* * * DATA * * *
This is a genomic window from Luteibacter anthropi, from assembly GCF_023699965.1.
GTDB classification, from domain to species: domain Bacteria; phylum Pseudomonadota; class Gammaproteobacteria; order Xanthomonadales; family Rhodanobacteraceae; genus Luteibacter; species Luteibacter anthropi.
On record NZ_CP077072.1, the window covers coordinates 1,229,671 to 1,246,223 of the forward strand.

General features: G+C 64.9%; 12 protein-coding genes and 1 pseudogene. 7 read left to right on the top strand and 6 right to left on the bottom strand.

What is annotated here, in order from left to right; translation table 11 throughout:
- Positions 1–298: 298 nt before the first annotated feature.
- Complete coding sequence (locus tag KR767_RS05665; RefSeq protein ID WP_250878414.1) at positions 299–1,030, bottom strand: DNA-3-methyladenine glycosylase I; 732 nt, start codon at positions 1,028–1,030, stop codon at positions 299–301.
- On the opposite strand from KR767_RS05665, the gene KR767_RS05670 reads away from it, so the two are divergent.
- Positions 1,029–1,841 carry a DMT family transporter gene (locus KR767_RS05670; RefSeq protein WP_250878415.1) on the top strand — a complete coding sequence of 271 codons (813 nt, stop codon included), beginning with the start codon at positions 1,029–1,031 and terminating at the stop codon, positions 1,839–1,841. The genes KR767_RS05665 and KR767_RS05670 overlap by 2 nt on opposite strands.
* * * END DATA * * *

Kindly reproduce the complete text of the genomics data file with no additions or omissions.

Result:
This is a genomic window from Luteibacter anthropi, from assembly GCF_023699965.1.
GTDB classification, from domain to species: domain Bacteria; phylum Pseudomonadota; class Gammaproteobacteria; order Xanthomonadales; family Rhodanobacteraceae; genus Luteibacter; species Luteibacter anthropi.
On record NZ_CP077072.1, the window covers coordinates 1,229,671 to 1,246,223 of the forward strand.

General features: G+C 64.9%; 12 protein-coding genes and 1 pseudogene. 7 read left to right on the top strand and 6 right to left on the bottom strand.

What is annotated here, in order from left to right; translation table 11 throughout:
- Positions 1–298: 298 nt before the first annotated feature.
- Complete coding sequence (locus tag KR767_RS05665; RefSeq protein ID WP_250878414.1) at positions 299–1,030, bottom strand: DNA-3-methyladenine glycosylase I; 732 nt, start codon at positions 1,028–1,030, stop codon at positions 299–301.
- On the opposite strand from KR767_RS05665, the gene KR767_RS05670 reads away from it, so the two are divergent.
- Positions 1,029–1,841 carry a DMT family transporter gene (locus KR767_RS05670; RefSeq protein WP_250878415.1) on the top strand — a complete coding sequence of 271 codons (813 nt, stop codon included), beginning with the start codon at positions 1,029–1,031 and terminating at the stop codon, positions 1,839–1,841. The genes KR767_RS05665 and KR767_RS05670 overlap by 2 nt on opposite strands.